bpf_tree.  They have an auxiliary field that contains a pointer to an
exception table entry.  "Auxiliary" makes it sounds optional, and the
only assignment I can find to this field is in
arch/x86/net/bpf_jit_comp.c, so I doubt it's relevant for arm.  It
also just looks like it's zero initialized (bpf_prog_alloc_no_stats()
in kernel/bpf/core.c) for arch generic code.

That leaves just search_kernel_exception_table().  I wonder if it
fails because we put garbage entries in, or sorted it improperly?

Oh, and messing around with grep, it looks like entries to the
exception table can be sorted at build time rather than boot time via
CONFIG_BUILDTIME_EXTABLE_SORT?

I don't see the pr_notice from sort_main_extable() (kernel/extable.c
called from start_kernel() in init/main.c) in the bugreports:
https://bugs.chromium.org/p/chromium/issues/attachmentText?aid=421842
https://github.com/ClangBuiltLinux/linux/issues/282
(But IIRC, the log level may not be set to display these).

CONFIG_BUILDTIME_EXTABLE_SORT is selected by arch/arm/Kconfig if
CONFIG_MMU, which I highly suspect is already selected for the above
two reports. (Would an arm32 based chromebook not have an MMU? I doubt
it.)

So there may be an ordering dependency in scripts/sortextable.{c|h}?
Neither mention `fixup`.

Will continue debugging more tomorrow or later this week, but please
stop me if any of the above is also incorrect.  Some ideas for further
experiments:
- scripts/check_extable.sh sounds like some kind of validator.
Manoj/Nathan, I wonder if you linked the problematic kernel with LLD
than ran `./scripts/check_extable.sh vmlinux` if it would warn? Dunno
about all those command line flags though.
- if we apply a similar diff to the patch I posted, but force .fixup
to be before .text for BFD (as LLD is placing the orphaned section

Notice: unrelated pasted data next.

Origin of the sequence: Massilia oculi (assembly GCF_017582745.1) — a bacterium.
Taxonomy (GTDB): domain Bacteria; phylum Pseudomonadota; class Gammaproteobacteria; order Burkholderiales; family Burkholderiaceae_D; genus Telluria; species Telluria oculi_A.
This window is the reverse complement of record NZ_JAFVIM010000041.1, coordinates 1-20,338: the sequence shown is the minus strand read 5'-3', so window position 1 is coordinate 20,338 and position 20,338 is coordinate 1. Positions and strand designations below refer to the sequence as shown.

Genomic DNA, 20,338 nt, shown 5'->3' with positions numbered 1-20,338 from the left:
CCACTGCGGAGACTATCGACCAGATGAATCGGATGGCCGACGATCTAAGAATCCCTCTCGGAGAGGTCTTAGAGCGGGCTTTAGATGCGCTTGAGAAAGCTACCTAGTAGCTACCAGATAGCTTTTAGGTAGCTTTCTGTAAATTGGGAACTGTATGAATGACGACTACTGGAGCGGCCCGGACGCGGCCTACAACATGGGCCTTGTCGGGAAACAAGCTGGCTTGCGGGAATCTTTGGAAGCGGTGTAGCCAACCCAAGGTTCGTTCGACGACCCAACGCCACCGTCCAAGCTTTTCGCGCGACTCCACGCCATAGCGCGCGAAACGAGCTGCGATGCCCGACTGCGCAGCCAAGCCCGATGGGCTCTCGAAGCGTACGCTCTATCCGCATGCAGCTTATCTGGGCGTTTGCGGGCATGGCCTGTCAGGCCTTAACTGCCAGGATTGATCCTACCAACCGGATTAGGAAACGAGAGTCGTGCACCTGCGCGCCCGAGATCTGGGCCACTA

currently), relinked with BFD and could reproduce the issue, that
seems like proof about the implicit section ordering.
```
diff --git a/arch/arm/kernel/vmlinux.lds.S b/arch/arm/kernel/vmlinux.lds.S
index 319ccb10846a..adfb5297f359 100644
--- a/arch/arm/kernel/vmlinux.lds.S
+++ b/arch/arm/kernel/vmlinux.lds.S
@@ -58,6 +58,7 @@ SECTIONS
 #ifdef CONFIG_ARM_MPU
        . = ALIGN(PMSAv8_MINALIGN);
 #endif
+       .fixup : { *(.fixup) }
        .text : {                       /* Real text segment            */
                _stext = .;             /* Text and read-only data      */
                ARM_TEXT
```

-- 
Thanks,
~Nick Desaulniers
Nicolas Pitre Dec. 4, 2019, 3:07 a.m. | #2
On Tue, 3 Dec 2019, Nick Desaulniers wrote:

> On Fri, Nov 29, 2019 at 1:33 PM Nicolas Pitre <nico@fluxnic.net> wrote:

> >

> > On Fri, 22 Nov 2019, Nick Desaulniers wrote:

> >

> > > From: Kees Cook <keescook@chromium.org>

> > >

> > > There's an implicit dependency on the section ordering of the orphaned

> > > section .fixup that can break arm_copy_from_user if the linker places

> > > the .fixup section before the .text section. Since .fixup is not

> > > explicitly placed in the existing ARM linker scripts, the linker is free

> > > to order it anywhere with respect to the rest of the sections.

> > >

> > > Multiple users from different distros (Raspbian, CrOS) reported kernel

> > > panics executing seccomp() syscall with Linux kernels linked with LLD.

> > >

> > > Documentation/x86/exception-tables.rst alludes to the ordering

> > > dependency. The relevant quote:

> > >

> > > ```

> > > NOTE:

> > > Due to the way that the exception table is built and needs to be ordered,

> > > only use exceptions for code in the .text section.  Any other section

> > > will cause the exception table to not be sorted correctly, and the